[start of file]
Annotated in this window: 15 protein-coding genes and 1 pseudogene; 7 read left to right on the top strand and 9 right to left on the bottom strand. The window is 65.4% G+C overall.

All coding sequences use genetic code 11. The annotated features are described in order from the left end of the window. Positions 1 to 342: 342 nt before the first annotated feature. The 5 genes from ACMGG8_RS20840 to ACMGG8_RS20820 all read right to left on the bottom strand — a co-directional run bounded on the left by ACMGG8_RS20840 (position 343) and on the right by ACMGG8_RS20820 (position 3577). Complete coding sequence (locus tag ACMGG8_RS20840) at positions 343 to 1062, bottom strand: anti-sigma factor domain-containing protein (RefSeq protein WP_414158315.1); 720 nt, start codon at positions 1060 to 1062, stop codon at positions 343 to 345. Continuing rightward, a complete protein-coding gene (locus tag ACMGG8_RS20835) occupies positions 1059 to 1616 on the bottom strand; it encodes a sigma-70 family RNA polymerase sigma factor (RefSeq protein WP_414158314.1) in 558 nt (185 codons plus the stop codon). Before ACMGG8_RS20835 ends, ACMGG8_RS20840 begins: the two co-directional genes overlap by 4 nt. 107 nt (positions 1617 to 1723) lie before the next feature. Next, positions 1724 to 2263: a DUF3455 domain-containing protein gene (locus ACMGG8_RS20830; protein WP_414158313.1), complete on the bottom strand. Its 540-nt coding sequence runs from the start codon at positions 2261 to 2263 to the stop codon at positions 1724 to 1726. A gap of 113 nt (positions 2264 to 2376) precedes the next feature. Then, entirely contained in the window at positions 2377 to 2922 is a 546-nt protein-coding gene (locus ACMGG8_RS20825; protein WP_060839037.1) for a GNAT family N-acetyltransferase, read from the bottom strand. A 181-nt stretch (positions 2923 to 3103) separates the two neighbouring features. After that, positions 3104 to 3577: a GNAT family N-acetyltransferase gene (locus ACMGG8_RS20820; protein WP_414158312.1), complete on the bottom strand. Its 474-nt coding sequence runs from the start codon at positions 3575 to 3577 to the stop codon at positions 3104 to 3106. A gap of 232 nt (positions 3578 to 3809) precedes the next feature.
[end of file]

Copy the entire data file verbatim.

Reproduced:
Annotated in this window: 15 protein-coding genes and 1 pseudogene; 7 read left to right on the top strand and 9 right to left on the bottom strand. The window is 65.4% G+C overall.

All coding sequences use genetic code 11. The annotated features are described in order from the left end of the window. Positions 1 to 342: 342 nt before the first annotated feature. The 5 genes from ACMGG8_RS20840 to ACMGG8_RS20820 all read right to left on the bottom strand — a co-directional run bounded on the left by ACMGG8_RS20840 (position 343) and on the right by ACMGG8_RS20820 (position 3577). Complete coding sequence (locus tag ACMGG8_RS20840) at positions 343 to 1062, bottom strand: anti-sigma factor domain-containing protein (RefSeq protein WP_414158315.1); 720 nt, start codon at positions 1060 to 1062, stop codon at positions 343 to 345. Continuing rightward, a complete protein-coding gene (locus tag ACMGG8_RS20835) occupies positions 1059 to 1616 on the bottom strand; it encodes a sigma-70 family RNA polymerase sigma factor (RefSeq protein WP_414158314.1) in 558 nt (185 codons plus the stop codon). Before ACMGG8_RS20835 ends, ACMGG8_RS20840 begins: the two co-directional genes overlap by 4 nt. 107 nt (positions 1617 to 1723) lie before the next feature. Next, positions 1724 to 2263: a DUF3455 domain-containing protein gene (locus ACMGG8_RS20830; protein WP_414158313.1), complete on the bottom strand. Its 540-nt coding sequence runs from the start codon at positions 2261 to 2263 to the stop codon at positions 1724 to 1726. A gap of 113 nt (positions 2264 to 2376) precedes the next feature. Then, entirely contained in the window at positions 2377 to 2922 is a 546-nt protein-coding gene (locus ACMGG8_RS20825; protein WP_060839037.1) for a GNAT family N-acetyltransferase, read from the bottom strand. A 181-nt stretch (positions 2923 to 3103) separates the two neighbouring features. After that, positions 3104 to 3577: a GNAT family N-acetyltransferase gene (locus ACMGG8_RS20820; protein WP_414158312.1), complete on the bottom strand. Its 474-nt coding sequence runs from the start codon at positions 3575 to 3577 to the stop codon at positions 3104 to 3106. A gap of 232 nt (positions 3578 to 3809) precedes the next feature.